7 Common Writing Wrongs

As an editor, I deal with these things daily and I expect to – after all, they give me a reason to do my job. As an agent, I still see these issues. Sadly, they often give me a reason to decline.

So before you send your work off, give it one last look and keep an eye out for any of these. The cleaner your writing is, the better the chance to have your story read and enjoyed.

  1. Clichés. Be original. Your readers want to hear what you have to say in your own words. Using tired and old clichés will make your writing seem tired and old. Think of a fresh way to say it. Here is a great, comprehensive list of clichés to avoid from suspense.net.
  2. Intensifiers. Instead of saying “My coffee was incredibly old,” try “My coffee tasted like burnt tar.” Instead of saying “I really need a coffee,” try “The dull ache behind my eyes told me it was past time for my coffee.” Here is a list of 10 intensifiers you should avoid from Daily Writing Tips.
  3. Ellipses (…). I am a recovering ellipses addict myself. These are only used to show that there is text missing from a quote, or sometimes during dialogue to show the tone falling off at the end of a statement. If you have used these for any other reason, chances are you should use a comma, period, dash, or some other common punctuation mark. The overuse of ellipses makes for bumpy reading. Best to use them as infrequently as possible. One more thing about ellipses – they are three dots. Not four. Not two. Not five or just holding down your period button on rapid-fire until you think you have enough. Three. If you’re going to use them, please use them properly. An ellipsis with more than three dots looks like a spelling mistake to me, and I am sure I’m not alone on that one.
  4. Exclamation marks. Never use these within your narrative text. There could be an exception, maybe one in a 300+ page novel, but likely not. Make the emphasis with your words, not with the exclamation point. When a character is shouting within their dialogue, however, the exclamation point is acceptable.
  5. Unnecessary words. You know the ones. ‘That’ and ‘of’ are the most common. If a sentence reads just as well without the word, strike it. The one I see the most is ‘of’ used after ‘off.’ Example: “I picked my coffee cup off of the counter.” That ‘of’ is not necessary.
  6. Repetitive writing. If you have described someone raging through a space, throwing things around, hollering profanities, you don’t need to add the line “He was angry.” I often find that sort of telling thing right before the description. Why tell when you have already, or are about to show?
  7. Redundancy. A close cousin to repetitive writing is to use two words that imply the same thing. Free gifts, closed fists, brief moment. Gifts are not gifts if they aren’t free, fists can only be fists if they are closed, and a moment is always brief. No need to say it twice. Here is a great list of 200 Common Redundancies from about.com.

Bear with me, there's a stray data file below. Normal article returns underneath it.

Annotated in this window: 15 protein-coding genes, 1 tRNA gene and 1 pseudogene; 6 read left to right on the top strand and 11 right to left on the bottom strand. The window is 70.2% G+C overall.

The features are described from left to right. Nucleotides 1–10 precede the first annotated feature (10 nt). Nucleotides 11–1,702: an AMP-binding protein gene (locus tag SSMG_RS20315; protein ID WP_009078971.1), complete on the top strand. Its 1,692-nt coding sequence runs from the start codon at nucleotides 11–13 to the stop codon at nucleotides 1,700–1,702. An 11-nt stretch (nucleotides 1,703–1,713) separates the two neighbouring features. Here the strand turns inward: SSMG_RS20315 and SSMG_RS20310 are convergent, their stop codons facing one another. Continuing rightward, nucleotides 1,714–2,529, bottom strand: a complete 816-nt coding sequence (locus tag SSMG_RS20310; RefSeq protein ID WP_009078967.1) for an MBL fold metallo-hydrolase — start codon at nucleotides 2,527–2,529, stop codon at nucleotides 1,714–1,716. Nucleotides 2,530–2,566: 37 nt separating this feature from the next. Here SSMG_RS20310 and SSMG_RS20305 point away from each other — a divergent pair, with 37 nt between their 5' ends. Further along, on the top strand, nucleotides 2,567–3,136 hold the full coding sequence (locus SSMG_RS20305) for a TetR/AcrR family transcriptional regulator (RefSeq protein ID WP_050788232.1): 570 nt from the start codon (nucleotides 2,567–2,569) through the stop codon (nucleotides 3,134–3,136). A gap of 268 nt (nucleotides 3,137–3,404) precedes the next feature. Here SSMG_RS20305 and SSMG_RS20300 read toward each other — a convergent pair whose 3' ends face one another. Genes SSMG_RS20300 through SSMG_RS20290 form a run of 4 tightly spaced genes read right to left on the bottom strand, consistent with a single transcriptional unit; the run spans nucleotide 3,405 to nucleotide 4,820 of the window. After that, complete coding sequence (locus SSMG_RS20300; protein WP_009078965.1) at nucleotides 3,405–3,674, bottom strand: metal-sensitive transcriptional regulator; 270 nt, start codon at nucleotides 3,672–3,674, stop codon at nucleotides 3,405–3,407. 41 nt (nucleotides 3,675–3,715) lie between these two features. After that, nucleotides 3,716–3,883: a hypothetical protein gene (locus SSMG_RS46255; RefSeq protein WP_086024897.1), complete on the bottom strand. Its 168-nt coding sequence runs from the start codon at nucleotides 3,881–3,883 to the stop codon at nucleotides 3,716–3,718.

Did you find these tips helpful? Please share with a friend. Also, check out my previous post with 5 helpful manuscript polishing tips to help you get your manuscript as perfect as possible before sending it out.


19 comments on “7 Common Writing Wrongs

  1. Dean Sault says:

    I have been writing professionally for nearly twenty years, and I still make some of the mistakes you mentioned. Thank God for the “Find” button in my MS Word program. It only takes a few minutes to find every “very” in my document and delete the unnecessary ones. I actually keep a top-10 list of my most commonly abused words. I don’t worry about them during writing, but I never consider a manuscript complete until that final word scrubbing. Great advice, Michelle.

    • I use the “find” button frequently, and I keep a list for each of my clients as well as one for myself. Searching “that” is also helpful and allows you to measure the importance of each one. Thanks for commenting, Dean 🙂

  2. I’m a proud exclamation point user!!

  3. Jane says:

    I used to abuse elipses, then moved onto semi-colon addiction in compound sentences (without verbs). I’m so glad someone pointed that out to me. Thanks for the other tips and website links. 🙂 Jane

  4. Amy Lou says:

    Whoop, I think I’m guilty of a lot of these. Interesting read!

  5. diana hall says:

    excellent info

  6. Great advice, Michelle! I think I may be guilty of some of these myself. I will definitely keep them in mind and have bookmarked the sites for reference later during my editing phases. Thanks for sharing them. 🙂

  7. […] Johnson lists 7 common writing wrongs, while Lisa Cron explains the biggest mistake writers make and how to avoid […]

  8. Thank you Michelle. Great advice. I’ll admit to the ellipses a bit. But since I live life as an exclamation, I have to be careful with that one. Thanks again. Rock ‘n’ Roll!!!

  9. The links were great, too. Thank you for those. There’s another writing cliche that I find commonly – pursed lips. I just read the first chapter of a book where the author used it 3 times. Yikes. (Note – I avoided my tendency to add ! after Yikes – Thanks). Although, since it’s my signature, I must stick with Rock ‘n’ Roll!!! Peace

  10. I have a review ready for The Footloose Killer! Please email me at katepolicani@gmail.com so I can run it by you before I post. (I picked up your book during a group promo on IWU Facebook.)

  11. Excellent advice. I’m bookmarking this. 🙂

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